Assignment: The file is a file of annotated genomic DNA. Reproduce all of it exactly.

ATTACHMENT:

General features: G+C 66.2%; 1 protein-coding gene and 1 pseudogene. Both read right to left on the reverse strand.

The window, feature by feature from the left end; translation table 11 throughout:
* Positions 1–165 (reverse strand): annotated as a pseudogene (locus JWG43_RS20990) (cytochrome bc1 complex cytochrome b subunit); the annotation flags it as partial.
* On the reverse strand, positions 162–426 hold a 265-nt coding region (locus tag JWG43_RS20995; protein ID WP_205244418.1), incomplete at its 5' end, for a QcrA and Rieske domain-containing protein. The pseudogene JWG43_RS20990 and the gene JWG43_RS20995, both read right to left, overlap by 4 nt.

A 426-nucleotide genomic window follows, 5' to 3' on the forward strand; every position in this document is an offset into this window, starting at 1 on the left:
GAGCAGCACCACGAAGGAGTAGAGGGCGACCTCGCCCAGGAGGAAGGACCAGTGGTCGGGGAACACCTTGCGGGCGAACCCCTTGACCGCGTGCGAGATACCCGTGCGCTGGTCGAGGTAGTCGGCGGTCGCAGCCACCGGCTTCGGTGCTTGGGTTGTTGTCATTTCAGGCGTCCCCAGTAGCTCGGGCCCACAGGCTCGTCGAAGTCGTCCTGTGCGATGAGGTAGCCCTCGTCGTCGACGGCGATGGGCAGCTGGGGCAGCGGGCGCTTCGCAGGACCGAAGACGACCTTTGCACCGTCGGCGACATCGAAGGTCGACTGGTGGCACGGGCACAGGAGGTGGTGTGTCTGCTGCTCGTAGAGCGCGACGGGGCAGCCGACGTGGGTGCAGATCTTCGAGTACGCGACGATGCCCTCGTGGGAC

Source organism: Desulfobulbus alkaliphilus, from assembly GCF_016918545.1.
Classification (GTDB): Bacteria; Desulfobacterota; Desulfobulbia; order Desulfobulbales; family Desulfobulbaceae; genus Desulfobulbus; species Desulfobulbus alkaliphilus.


General features: G+C 66.2%; 1 protein-coding gene and 1 pseudogene. Both read right to left on the reverse strand.

The window, feature by feature from the left end; translation table 11 throughout:
* Positions 1–165 (reverse strand): annotated as a pseudogene (locus JWG43_RS20990) (cytochrome bc1 complex cytochrome b subunit); the annotation flags it as partial.
* On the reverse strand, positions 162–426 hold a 265-nt coding region (locus tag JWG43_RS20995; protein ID WP_205244418.1), incomplete at its 5' end, for a QcrA and Rieske domain-containing protein. The pseudogene JWG43_RS20990 and the gene JWG43_RS20995, both read right to left, overlap by 4 nt.

A 426-nucleotide genomic window follows, 5' to 3' on the forward strand; every position in this document is an offset into this window, starting at 1 on the left:
GAGCAGCACCACGAAGGAGTAGAGGGCGACCTCGCCCAGGAGGAAGGACCAGTGGTCGGGGAACACCTTGCGGGCGAACCCCTTGACCGCGTGCGAGATACCCGTGCGCTGGTCGAGGTAGTCGGCGGTCGCAGCCACCGGCTTCGGTGCTTGGGTTGTTGTCATTTCAGGCGTCCCCAGTAGCTCGGGCCCACAGGCTCGTCGAAGTCGTCCTGTGCGATGAGGTAGCCCTCGTCGTCGACGGCGATGGGCAGCTGGGGCAGCGGGCGCTTCGCAGGACCGAAGACGACCTTTGCACCGTCGGCGACATCGAAGGTCGACTGGTGGCACGGGCACAGGAGGTGGTGTGTCTGCTGCTCGTAGAGCGCGACGGGGCAGCCGACGTGGGTGCAGATCTTCGAGTACGCGACGATGCCCTCGTGGGAC

Source organism: Desulfobulbus alkaliphilus, from assembly GCF_016918545.1.
Classification (GTDB): Bacteria; Desulfobacterota; Desulfobulbia; order Desulfobulbales; family Desulfobulbaceae; genus Desulfobulbus; species Desulfobulbus alkaliphilus.